“If this is all about protecting the rainforest, then, I don’t know, something has gone wrong here. Something has gone very, very badly wrong.”
Kaziranga National Park in the north east of India has a shoot on sight policy, used against poachers and villagers found inside the park. Violent evictions of communities who lived in the national park have taken place, and park rangers are accused of serious human rights violations. Kaziranga was the subject of a recent documentary…
An investigation by the Rainforest Foundation UK has found that communities living around the Salonga National Park in the Democratic Republic of Congo have been subjected to torture, murder and gang-rape at the hands of eco-guards supported by WWF with funding from a range of international donors.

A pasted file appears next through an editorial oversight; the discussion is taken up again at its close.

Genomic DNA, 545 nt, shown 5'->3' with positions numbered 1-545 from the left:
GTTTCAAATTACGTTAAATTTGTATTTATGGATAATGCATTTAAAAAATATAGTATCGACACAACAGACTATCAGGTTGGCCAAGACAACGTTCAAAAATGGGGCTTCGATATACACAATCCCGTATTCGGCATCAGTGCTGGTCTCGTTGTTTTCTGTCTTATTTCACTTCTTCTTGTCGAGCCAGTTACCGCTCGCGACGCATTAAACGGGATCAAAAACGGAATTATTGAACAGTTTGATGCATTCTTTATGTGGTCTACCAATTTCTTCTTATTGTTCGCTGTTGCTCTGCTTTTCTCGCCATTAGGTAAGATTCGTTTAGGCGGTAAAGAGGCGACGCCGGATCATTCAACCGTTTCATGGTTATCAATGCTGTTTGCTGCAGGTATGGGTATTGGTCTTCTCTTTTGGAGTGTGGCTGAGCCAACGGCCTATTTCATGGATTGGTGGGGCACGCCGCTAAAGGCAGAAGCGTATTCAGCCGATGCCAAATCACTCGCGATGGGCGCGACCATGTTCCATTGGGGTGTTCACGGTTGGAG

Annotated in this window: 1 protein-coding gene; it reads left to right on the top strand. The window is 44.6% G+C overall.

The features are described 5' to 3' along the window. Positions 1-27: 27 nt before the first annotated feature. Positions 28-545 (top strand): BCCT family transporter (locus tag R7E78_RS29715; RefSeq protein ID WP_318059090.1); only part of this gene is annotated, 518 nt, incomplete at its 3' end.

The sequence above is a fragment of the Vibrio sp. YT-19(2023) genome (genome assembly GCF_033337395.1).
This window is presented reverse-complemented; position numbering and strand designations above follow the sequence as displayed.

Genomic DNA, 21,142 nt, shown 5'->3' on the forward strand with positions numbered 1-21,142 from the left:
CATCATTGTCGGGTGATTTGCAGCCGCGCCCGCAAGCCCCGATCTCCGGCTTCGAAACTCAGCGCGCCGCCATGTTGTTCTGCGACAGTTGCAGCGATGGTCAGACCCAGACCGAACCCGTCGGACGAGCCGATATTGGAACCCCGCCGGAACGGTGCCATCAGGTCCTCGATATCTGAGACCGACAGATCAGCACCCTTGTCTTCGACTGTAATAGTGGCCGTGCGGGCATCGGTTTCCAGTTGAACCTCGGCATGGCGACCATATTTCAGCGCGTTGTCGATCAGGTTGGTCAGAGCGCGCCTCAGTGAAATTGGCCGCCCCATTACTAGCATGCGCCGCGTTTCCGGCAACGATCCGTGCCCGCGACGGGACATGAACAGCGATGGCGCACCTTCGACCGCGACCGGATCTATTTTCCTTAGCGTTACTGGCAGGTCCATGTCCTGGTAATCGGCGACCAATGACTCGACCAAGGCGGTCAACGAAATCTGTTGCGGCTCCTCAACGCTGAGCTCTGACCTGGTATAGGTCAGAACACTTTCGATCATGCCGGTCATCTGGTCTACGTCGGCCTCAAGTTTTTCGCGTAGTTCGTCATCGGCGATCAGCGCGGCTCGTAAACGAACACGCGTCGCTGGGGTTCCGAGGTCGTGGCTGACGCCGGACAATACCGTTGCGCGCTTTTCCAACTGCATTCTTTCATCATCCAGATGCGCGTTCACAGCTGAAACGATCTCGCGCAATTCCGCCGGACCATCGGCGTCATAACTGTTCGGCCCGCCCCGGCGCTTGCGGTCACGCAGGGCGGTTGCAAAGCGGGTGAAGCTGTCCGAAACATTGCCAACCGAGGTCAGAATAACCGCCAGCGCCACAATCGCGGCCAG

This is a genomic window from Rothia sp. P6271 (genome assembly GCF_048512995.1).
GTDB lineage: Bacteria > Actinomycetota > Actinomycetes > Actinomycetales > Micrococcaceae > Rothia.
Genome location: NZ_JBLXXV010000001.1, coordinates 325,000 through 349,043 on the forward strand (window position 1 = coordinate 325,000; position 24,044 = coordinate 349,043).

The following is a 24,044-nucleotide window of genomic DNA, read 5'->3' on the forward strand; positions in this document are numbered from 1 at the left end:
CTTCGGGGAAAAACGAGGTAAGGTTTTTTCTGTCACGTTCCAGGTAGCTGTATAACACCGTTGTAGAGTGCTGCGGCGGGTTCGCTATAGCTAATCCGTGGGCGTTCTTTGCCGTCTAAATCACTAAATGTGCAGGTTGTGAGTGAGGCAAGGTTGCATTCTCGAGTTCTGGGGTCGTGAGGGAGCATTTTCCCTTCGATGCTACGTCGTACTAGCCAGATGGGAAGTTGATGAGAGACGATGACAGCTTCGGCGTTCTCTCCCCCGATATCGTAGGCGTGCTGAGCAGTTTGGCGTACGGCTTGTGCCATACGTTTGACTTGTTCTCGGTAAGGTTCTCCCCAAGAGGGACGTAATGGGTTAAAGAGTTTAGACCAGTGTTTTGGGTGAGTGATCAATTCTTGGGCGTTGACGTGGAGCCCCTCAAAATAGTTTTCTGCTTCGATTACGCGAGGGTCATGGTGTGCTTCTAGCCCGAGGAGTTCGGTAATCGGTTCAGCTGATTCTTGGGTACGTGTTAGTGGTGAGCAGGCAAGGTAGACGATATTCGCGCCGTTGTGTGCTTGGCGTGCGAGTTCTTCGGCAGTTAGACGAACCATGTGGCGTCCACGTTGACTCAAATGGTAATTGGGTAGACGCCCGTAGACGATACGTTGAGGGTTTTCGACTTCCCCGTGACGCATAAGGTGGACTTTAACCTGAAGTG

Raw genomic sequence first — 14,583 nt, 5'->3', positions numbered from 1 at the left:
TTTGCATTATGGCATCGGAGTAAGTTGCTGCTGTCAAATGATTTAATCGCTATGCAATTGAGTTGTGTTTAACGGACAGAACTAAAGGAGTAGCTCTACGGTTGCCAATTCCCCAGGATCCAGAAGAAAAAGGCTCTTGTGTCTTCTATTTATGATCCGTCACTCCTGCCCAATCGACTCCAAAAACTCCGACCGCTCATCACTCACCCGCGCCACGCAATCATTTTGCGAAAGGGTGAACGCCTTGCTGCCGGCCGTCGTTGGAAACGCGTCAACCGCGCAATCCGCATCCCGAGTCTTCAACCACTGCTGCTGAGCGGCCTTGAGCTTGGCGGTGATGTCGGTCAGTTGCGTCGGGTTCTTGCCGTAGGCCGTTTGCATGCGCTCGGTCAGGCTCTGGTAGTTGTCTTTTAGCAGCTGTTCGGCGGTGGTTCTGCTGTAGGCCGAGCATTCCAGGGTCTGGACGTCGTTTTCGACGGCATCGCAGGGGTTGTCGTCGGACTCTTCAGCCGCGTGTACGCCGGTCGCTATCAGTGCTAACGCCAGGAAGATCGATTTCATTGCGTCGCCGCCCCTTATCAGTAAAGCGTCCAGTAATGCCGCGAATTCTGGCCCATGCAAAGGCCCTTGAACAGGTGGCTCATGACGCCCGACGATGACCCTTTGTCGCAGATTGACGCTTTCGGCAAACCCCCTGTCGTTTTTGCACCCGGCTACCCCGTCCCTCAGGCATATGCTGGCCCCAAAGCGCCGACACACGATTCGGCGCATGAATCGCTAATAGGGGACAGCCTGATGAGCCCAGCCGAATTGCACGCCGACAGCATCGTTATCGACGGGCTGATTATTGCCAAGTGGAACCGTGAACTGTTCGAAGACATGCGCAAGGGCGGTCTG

At the Oil and Money conference in London last year, Shell’s CEO Ben van Beurden was worried that his audience might think that Shell had “gone soft” on oil and gas. He was keen to reassure them that, “Shell’s core business is, and will be for the foreseeable future, very much in oil and gas.”
For the past two-and-a-half years I’ve been running a website called Conservation-Watch. I recently did an interview with the Big Green Politics Podcast, about the impact of conservation on indigenous peoples – the podcast went live yesterday.